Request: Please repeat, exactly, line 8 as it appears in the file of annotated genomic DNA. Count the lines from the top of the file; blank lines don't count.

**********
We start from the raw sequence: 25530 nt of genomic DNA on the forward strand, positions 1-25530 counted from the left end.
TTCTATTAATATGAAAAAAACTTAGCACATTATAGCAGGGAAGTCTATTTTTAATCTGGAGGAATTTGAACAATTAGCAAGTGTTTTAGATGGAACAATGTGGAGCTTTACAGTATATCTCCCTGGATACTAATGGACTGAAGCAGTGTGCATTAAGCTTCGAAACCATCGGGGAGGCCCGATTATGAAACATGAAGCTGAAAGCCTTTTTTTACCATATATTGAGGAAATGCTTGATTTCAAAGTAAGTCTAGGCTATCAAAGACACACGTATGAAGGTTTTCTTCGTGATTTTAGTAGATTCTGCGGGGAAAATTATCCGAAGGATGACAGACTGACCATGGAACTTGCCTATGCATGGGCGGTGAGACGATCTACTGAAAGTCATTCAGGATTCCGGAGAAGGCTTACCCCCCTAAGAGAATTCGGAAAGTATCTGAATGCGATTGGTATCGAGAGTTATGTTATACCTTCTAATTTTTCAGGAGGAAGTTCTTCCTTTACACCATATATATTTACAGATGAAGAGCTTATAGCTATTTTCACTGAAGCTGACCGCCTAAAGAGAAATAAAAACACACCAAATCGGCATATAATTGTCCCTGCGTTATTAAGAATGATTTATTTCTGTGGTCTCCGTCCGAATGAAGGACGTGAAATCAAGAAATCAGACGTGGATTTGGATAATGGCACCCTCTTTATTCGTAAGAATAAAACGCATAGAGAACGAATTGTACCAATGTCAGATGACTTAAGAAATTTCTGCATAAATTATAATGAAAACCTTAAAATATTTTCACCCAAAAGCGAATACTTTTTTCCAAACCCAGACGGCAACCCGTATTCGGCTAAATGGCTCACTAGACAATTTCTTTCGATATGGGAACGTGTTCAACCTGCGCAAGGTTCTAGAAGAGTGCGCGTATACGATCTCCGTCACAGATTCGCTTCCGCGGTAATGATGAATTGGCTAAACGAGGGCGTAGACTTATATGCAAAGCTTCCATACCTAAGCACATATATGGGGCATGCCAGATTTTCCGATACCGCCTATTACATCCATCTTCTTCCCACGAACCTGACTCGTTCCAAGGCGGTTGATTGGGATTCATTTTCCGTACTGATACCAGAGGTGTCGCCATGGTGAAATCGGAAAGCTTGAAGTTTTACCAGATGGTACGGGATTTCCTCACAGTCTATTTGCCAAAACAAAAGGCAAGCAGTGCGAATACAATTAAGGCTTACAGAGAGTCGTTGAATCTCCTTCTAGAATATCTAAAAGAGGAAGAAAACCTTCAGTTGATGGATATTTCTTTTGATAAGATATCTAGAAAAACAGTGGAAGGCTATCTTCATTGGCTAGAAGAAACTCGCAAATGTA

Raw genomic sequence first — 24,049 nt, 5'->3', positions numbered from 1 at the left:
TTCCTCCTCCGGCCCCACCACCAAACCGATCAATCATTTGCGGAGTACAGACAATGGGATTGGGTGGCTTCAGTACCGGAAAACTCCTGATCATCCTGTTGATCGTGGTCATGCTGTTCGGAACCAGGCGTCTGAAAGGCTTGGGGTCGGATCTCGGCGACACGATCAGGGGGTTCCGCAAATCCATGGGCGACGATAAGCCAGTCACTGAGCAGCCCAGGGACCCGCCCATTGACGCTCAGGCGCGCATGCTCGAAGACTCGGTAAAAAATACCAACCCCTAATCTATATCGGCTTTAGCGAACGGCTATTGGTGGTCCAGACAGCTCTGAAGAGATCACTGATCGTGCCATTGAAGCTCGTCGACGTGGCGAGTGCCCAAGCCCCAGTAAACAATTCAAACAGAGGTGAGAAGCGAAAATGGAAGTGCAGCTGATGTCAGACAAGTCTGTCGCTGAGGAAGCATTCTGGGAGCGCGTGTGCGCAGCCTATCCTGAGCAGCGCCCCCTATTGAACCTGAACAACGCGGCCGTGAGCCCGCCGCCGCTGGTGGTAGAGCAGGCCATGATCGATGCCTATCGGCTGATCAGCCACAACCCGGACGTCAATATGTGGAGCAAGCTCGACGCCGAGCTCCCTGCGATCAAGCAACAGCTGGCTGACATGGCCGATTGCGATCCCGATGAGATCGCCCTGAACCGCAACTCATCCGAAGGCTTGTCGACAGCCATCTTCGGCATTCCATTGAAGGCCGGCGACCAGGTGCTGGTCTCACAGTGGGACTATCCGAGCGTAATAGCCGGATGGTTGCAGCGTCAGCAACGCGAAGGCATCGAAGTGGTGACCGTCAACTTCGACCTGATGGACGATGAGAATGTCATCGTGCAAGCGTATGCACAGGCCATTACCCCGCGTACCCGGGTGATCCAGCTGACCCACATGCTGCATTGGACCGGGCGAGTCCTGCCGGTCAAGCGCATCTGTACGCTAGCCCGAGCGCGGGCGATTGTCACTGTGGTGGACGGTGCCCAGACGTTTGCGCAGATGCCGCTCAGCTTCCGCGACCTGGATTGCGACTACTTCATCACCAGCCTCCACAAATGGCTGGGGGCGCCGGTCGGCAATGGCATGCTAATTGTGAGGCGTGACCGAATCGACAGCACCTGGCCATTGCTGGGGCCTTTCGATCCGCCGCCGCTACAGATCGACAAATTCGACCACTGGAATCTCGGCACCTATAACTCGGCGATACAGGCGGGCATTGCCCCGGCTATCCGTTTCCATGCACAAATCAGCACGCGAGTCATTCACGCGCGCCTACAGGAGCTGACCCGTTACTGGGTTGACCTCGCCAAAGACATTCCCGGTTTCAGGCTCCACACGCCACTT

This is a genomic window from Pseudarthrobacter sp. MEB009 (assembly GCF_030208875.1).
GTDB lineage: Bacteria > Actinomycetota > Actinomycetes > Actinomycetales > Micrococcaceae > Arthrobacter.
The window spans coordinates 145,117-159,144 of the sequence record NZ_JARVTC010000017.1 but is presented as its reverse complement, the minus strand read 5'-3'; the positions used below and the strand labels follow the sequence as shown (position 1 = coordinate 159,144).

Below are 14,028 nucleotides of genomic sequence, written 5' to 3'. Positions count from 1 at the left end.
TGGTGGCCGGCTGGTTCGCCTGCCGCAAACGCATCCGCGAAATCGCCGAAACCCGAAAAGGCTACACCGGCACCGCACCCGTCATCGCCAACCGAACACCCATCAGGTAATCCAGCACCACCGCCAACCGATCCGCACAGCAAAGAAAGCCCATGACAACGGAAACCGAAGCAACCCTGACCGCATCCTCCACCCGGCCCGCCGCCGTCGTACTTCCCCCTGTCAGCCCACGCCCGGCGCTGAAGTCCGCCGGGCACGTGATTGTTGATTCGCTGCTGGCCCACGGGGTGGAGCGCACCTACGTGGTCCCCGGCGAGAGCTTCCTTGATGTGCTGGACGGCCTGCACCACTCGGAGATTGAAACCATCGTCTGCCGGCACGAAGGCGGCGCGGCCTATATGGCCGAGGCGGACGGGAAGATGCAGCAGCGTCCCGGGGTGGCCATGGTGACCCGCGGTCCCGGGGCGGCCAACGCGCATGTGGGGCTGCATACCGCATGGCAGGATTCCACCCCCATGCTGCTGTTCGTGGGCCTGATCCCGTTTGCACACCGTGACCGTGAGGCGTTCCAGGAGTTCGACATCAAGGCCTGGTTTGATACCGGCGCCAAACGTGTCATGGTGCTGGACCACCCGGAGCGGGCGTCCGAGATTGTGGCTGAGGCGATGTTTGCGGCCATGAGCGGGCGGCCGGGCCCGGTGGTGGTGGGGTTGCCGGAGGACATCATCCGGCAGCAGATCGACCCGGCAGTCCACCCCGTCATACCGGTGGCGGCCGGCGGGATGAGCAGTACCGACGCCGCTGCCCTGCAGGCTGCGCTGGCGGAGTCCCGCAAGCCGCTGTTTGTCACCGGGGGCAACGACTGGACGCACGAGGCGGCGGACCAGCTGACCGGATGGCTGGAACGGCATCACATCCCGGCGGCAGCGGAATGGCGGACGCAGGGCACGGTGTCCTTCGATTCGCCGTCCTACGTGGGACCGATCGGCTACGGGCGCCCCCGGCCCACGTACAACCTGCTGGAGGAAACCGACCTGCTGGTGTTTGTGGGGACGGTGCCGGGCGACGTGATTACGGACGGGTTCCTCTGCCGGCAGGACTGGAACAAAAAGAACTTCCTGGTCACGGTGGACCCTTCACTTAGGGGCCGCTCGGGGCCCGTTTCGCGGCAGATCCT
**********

Below are 14,028 nucleotides of genomic sequence, written 5' to 3'. Positions count from 1 at the left end.